Finding private lenders might be tough at first, but it is important to keep in mind that the relationship is a two-way street. Although you will spend time pitching to potential investors and trying to impress them, you will want to make sure that the lender you ultimately choose will serve your needs, and not just the other way around.

First, make sure to ask them about their proposed loan term and interest rate, and what the loan will be based on. This will help you find out how long you will have to pay the loan back, and how quickly it will accrue interest. Further, you will want to know if they prefer to make their loans based on the property’s current value, or after-repair value. Be sure to inquire about potential fees they charge, whether they are upfront or in the form of penalties. Finally, find out the schedule at which the lender will disperse their funds to you.

Based on this information, you will be able to identify which private loan will present the least amount of risk to you.

Make The Pitch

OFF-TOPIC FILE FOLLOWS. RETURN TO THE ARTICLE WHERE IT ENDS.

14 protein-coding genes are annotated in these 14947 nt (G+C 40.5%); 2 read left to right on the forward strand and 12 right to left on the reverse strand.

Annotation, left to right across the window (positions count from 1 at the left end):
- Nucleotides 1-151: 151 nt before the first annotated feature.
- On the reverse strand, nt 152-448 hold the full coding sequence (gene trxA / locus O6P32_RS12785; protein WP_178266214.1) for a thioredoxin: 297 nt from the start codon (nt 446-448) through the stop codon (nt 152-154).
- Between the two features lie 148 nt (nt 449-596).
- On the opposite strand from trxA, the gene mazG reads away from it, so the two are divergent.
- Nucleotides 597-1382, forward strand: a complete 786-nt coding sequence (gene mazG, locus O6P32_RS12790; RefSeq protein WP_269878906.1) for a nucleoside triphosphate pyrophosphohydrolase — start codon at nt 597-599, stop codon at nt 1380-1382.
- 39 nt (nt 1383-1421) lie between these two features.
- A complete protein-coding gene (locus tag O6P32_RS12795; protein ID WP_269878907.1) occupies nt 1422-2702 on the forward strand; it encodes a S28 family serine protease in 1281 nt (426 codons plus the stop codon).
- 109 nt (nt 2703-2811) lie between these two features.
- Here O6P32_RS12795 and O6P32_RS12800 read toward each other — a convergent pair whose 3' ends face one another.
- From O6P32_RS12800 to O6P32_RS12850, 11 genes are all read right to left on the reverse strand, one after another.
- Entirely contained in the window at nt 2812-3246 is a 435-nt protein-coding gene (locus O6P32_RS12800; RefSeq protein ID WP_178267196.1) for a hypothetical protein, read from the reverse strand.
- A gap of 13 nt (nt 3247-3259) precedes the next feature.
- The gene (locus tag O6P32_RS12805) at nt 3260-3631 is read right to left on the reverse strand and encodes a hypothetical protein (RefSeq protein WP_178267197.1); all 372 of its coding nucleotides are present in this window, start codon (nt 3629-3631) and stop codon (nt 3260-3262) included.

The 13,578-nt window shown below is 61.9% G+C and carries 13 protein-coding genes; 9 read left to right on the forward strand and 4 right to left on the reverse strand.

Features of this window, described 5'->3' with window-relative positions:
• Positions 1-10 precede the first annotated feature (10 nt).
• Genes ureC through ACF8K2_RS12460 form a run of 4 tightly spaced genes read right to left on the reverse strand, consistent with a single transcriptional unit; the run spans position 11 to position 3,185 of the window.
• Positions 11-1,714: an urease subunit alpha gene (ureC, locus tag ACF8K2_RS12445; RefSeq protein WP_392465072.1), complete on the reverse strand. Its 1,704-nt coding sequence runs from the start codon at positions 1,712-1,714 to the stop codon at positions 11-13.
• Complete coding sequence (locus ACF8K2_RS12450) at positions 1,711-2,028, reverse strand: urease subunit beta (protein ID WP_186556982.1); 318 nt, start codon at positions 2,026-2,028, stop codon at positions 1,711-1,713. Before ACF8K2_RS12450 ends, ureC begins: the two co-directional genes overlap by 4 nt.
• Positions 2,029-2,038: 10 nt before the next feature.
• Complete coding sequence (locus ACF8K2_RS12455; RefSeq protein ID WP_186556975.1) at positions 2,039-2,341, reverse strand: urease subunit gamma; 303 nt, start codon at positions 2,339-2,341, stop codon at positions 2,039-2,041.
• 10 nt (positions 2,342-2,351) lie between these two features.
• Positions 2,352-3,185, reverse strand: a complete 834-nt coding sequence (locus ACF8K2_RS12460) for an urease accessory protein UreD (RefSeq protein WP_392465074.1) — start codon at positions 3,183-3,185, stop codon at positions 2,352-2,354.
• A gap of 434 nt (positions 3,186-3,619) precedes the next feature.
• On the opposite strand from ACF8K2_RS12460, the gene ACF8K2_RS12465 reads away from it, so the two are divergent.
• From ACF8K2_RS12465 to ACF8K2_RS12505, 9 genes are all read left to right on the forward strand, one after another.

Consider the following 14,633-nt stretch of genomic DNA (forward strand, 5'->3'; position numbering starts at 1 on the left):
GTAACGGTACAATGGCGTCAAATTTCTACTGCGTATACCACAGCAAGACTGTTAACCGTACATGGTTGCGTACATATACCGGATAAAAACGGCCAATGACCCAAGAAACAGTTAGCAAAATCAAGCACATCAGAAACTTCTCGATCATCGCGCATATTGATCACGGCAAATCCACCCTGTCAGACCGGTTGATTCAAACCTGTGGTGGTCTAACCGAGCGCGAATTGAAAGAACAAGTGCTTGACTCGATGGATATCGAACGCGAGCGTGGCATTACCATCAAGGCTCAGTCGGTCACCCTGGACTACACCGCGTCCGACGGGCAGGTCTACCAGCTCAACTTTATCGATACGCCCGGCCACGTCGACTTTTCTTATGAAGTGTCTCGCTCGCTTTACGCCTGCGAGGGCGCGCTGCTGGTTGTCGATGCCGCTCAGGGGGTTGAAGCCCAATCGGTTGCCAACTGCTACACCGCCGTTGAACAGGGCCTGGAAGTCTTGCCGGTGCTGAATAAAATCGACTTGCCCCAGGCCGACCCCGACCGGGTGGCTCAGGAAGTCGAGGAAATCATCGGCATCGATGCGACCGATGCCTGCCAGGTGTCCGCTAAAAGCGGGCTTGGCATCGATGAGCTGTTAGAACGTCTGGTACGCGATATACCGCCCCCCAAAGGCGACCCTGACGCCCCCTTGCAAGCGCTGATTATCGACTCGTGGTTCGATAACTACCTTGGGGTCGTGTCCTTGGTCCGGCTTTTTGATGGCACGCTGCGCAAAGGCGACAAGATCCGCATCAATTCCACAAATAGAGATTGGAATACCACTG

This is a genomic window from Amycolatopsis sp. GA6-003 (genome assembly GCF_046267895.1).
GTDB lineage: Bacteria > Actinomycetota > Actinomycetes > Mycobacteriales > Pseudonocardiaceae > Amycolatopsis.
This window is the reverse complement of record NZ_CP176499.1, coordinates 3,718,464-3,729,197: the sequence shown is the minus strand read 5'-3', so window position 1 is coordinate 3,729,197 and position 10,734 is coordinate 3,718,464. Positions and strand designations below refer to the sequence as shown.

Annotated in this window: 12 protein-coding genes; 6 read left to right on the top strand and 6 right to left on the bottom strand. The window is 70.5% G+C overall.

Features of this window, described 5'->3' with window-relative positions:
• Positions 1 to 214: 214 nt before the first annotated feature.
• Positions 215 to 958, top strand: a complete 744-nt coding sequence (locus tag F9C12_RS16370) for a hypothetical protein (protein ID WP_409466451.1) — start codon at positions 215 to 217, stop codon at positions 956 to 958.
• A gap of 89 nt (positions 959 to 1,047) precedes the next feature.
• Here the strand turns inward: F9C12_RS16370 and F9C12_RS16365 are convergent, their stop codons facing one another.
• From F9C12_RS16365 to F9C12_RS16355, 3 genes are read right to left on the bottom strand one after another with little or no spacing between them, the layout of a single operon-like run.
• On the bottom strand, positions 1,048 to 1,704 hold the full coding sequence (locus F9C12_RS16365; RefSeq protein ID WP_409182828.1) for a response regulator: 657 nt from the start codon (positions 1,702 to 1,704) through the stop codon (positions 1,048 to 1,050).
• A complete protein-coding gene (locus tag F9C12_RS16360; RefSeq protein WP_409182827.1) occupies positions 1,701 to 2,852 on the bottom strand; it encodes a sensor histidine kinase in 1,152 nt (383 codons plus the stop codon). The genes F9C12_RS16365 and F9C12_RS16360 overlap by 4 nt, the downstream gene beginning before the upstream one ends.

Finalizing a deal with a private lender is about far more than explaining the numbers and going over the property. You need to put your potential partner at ease and make sure you are both on the same page.

To establish this rapport, go into your initial pitch meeting focused squarely on educating them about the process. Keep building that relationship piece-by-piece. Resist the temptation to go for the quick sale, or fast deal, it will not work — and it may leave you in worse shape than when you started.

Instead focus on answering questions, especially those referring to profit splits and timelines. This is what most private investors are worried. And the more you can put them at ease by thinking of things from their point of view, the more likely you are to secure private financing.

Pro Tips For Securing A Private Lender

Private real estate lenders are not nearly as hard as many new investors make them out to be. In fact, a great deal of private lending companies is always looking for investors to lend their money to. The trick, however, is proving that you can manage their money well. For more of an idea of how to find private money lenders and convince them you are the right choice, try following these steps: